iOS 9 is almost here. Millions of iOS users will be upgrading as soon as it hits, and you should, too. But erring on the side of caution given my own personal experiences with past iOS version upgrades, it doesn’t hurt to prepare your iPhone or iPad first before tapping the update button. Better safe than sorry, right?

 

Here are some tips that comes to mind:

 

1. See if your device is supported by iOS 9 1.jpg

For iPhones, iOS 9 supports the top-of-the-line iPhone 6s Plus all the way back to iPhone 4s. For iPads, devices as old as iPad 2 and any mini variant (iPad mini 1, 2 and 3) are supported. The 5th and 6th generations of the iPod touch are covered as well.


If you are using any of these iOS devices then you’re good to go.

 

2. Uninstall all the apps you don’t need

I believe it goes without saying that doing a spring cleaning of your unused apps greatly enhances the every day performance of your device, and there’s no better time to do this than right before upgrading to a new iOS version. Go to Settings > General > Usage > Show All Apps to see a list of which apps you barely use and how much space each one takes up. You know what needs to be done.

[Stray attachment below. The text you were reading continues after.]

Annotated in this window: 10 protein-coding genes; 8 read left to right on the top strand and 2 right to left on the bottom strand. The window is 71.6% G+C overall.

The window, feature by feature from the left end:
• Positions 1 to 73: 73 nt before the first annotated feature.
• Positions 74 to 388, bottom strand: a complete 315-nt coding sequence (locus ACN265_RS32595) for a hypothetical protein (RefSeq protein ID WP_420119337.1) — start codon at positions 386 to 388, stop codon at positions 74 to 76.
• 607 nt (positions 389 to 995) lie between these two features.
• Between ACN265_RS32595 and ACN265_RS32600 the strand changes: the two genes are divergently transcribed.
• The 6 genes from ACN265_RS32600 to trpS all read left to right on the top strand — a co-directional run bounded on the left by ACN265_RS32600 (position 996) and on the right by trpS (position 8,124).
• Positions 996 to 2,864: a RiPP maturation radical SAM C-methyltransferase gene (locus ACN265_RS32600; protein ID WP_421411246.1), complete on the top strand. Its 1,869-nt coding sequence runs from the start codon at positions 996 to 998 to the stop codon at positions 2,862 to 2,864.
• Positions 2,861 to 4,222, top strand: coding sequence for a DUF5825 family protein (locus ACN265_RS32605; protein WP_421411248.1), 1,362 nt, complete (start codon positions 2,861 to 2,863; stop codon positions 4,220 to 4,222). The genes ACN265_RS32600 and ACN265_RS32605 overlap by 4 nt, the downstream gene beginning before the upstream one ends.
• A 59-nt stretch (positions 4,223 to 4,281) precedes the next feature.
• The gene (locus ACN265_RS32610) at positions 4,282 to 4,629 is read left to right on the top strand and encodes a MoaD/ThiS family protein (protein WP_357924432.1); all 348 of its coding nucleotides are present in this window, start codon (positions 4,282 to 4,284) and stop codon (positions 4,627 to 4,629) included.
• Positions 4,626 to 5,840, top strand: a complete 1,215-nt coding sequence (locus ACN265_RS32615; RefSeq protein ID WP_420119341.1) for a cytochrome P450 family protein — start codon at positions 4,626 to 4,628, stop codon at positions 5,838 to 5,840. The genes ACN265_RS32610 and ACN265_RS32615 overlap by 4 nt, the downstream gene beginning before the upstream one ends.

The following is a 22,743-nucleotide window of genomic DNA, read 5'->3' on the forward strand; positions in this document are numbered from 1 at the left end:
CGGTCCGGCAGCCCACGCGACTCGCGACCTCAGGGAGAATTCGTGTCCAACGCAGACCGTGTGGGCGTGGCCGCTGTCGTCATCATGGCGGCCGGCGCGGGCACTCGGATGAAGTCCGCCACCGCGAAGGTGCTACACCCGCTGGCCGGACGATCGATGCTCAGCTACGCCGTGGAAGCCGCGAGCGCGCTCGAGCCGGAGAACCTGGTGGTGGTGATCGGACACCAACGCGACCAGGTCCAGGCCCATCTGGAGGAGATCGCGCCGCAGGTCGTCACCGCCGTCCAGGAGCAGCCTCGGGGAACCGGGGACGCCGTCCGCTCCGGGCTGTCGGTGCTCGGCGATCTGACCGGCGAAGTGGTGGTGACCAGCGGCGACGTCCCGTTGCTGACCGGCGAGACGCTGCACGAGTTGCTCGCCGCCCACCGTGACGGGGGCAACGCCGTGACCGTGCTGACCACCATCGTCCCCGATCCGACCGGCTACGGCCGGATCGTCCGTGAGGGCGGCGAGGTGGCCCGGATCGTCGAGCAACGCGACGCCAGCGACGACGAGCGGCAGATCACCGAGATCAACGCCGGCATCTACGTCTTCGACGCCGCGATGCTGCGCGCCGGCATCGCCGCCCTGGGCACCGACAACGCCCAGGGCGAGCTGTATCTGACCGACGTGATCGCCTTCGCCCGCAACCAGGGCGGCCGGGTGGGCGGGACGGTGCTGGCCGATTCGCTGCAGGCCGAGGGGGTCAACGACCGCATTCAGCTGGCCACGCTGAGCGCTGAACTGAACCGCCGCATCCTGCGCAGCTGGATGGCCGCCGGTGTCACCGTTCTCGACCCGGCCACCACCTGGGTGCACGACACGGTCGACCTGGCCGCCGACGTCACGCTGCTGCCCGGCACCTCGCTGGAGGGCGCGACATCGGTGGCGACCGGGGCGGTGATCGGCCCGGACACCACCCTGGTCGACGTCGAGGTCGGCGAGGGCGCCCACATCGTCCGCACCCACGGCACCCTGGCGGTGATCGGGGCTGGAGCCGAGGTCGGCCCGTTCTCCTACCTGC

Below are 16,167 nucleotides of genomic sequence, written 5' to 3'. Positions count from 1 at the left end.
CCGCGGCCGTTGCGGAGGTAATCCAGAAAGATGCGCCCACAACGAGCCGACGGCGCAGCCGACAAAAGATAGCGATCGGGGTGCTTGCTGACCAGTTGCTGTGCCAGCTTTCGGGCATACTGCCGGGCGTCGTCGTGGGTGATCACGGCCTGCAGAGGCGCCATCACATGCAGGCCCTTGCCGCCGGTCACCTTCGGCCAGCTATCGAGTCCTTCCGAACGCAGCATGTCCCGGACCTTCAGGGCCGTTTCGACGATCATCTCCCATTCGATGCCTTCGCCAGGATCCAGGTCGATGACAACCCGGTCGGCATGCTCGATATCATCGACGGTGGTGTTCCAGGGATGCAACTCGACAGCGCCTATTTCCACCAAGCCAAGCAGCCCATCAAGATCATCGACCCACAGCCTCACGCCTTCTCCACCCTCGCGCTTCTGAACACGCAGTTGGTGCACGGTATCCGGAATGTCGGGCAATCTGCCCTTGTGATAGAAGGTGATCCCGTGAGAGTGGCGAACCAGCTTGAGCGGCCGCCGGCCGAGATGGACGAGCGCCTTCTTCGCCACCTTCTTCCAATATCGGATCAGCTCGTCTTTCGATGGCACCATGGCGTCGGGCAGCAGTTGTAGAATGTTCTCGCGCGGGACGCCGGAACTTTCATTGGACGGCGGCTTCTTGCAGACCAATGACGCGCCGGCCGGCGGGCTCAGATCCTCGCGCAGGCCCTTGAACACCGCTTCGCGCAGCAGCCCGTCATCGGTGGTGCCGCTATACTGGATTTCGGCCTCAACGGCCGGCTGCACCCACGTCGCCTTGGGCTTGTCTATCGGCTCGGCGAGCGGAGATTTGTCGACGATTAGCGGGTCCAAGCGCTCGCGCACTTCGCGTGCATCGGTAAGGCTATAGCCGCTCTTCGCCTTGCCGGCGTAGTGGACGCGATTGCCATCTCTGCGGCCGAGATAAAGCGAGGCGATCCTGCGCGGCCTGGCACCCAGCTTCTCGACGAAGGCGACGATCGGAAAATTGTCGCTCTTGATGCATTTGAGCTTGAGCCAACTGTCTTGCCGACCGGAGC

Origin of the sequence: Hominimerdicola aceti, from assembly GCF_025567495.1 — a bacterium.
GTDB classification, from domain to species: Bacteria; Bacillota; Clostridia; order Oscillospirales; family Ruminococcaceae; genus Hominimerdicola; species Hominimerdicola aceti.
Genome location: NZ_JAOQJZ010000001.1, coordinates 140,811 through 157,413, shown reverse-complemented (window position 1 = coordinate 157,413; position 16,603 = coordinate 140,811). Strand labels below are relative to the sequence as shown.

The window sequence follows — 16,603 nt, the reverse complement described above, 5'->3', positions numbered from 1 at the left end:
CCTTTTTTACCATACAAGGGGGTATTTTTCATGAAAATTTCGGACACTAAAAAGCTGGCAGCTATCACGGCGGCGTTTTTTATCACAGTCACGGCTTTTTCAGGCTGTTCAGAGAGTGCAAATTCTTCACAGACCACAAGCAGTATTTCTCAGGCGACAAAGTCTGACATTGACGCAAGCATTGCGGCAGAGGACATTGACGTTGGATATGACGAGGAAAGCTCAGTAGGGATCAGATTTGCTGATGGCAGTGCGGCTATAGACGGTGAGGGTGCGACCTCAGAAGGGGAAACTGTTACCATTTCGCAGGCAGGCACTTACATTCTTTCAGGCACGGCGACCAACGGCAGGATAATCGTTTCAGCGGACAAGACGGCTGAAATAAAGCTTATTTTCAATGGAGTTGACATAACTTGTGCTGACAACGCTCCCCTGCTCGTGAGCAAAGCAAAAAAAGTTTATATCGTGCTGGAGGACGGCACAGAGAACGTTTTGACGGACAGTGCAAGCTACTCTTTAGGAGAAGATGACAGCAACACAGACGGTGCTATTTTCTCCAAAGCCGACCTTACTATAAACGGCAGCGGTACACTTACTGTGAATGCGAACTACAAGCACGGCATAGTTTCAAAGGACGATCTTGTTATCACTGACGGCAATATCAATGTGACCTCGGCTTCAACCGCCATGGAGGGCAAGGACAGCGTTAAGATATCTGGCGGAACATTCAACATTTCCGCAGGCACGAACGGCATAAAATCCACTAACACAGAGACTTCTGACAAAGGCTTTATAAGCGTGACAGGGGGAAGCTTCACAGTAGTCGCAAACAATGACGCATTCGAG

3. Remove useless media files

Photos, videos and other media files take up so much memory space you’ll be surprised, especially if you no longer have any need for them. Go to your Music and Video apps and let go of all these.

 

2.jpg 4. Back up your iOS device

Lastly, and likewise this goes without saying, you should back up your device. You can do this two ways. First, you can back up your important files through iCloud or, if you’re feeling unlucky, create a mirror image of your iOS device on your Mac or PC using iTunes.

 

The is the final and most important step in case something goes wrong in what should be a quick and seamless process of making the jump to iOS 9.

 

 


I’m upgrading my iPhone 5c to iOS 9—that is, as soon as I’ve done all the steps I listed above. Can’t wait to start enjoying the new San Fransisco font and Siri app suggestions, which should help me spend less time looking at my phone and more time focusing on important stuff that matters. It’s what our smartphones are meant to do anyway.


Photo credits:

http://www.theweek.co.uk/

http://cdn.igeeksblog.com/